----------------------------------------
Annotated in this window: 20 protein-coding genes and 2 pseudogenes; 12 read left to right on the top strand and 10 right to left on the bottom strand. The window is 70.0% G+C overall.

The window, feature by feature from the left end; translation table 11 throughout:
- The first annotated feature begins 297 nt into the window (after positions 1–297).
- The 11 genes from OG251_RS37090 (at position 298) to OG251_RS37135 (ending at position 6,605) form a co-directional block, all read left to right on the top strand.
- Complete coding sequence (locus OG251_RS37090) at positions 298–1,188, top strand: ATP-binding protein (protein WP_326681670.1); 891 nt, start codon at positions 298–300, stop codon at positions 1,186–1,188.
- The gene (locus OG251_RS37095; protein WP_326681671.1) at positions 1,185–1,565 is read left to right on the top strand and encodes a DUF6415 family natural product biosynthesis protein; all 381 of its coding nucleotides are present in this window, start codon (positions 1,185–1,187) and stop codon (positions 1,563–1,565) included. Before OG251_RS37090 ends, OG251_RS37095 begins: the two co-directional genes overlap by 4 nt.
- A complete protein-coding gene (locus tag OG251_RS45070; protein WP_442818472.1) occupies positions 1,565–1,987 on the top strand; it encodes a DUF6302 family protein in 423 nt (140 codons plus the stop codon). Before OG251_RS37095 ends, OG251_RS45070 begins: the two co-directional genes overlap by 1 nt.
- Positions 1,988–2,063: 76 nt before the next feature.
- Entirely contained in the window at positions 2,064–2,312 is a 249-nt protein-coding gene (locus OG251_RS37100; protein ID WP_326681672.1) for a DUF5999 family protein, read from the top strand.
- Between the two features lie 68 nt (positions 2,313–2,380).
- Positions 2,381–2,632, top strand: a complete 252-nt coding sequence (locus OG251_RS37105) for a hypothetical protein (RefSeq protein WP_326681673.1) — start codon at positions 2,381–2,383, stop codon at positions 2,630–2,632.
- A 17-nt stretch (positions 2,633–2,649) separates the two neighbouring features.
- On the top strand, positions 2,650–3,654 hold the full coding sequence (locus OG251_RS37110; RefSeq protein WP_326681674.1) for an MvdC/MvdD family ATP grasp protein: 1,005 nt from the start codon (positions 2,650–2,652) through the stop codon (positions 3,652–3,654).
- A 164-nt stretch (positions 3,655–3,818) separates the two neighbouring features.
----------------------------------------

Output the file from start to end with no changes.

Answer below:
Annotated in this window: 20 protein-coding genes and 2 pseudogenes; 12 read left to right on the top strand and 10 right to left on the bottom strand. The window is 70.0% G+C overall.

The window, feature by feature from the left end; translation table 11 throughout:
- The first annotated feature begins 297 nt into the window (after positions 1–297).
- The 11 genes from OG251_RS37090 (at position 298) to OG251_RS37135 (ending at position 6,605) form a co-directional block, all read left to right on the top strand.
- Complete coding sequence (locus OG251_RS37090) at positions 298–1,188, top strand: ATP-binding protein (protein WP_326681670.1); 891 nt, start codon at positions 298–300, stop codon at positions 1,186–1,188.
- The gene (locus OG251_RS37095; protein WP_326681671.1) at positions 1,185–1,565 is read left to right on the top strand and encodes a DUF6415 family natural product biosynthesis protein; all 381 of its coding nucleotides are present in this window, start codon (positions 1,185–1,187) and stop codon (positions 1,563–1,565) included. Before OG251_RS37090 ends, OG251_RS37095 begins: the two co-directional genes overlap by 4 nt.
- A complete protein-coding gene (locus tag OG251_RS45070; protein WP_442818472.1) occupies positions 1,565–1,987 on the top strand; it encodes a DUF6302 family protein in 423 nt (140 codons plus the stop codon). Before OG251_RS37095 ends, OG251_RS45070 begins: the two co-directional genes overlap by 1 nt.
- Positions 1,988–2,063: 76 nt before the next feature.
- Entirely contained in the window at positions 2,064–2,312 is a 249-nt protein-coding gene (locus OG251_RS37100; protein ID WP_326681672.1) for a DUF5999 family protein, read from the top strand.
- Between the two features lie 68 nt (positions 2,313–2,380).
- Positions 2,381–2,632, top strand: a complete 252-nt coding sequence (locus OG251_RS37105) for a hypothetical protein (RefSeq protein WP_326681673.1) — start codon at positions 2,381–2,383, stop codon at positions 2,630–2,632.
- A 17-nt stretch (positions 2,633–2,649) separates the two neighbouring features.
- On the top strand, positions 2,650–3,654 hold the full coding sequence (locus OG251_RS37110; RefSeq protein WP_326681674.1) for an MvdC/MvdD family ATP grasp protein: 1,005 nt from the start codon (positions 2,650–2,652) through the stop codon (positions 3,652–3,654).
- A 164-nt stretch (positions 3,655–3,818) separates the two neighbouring features.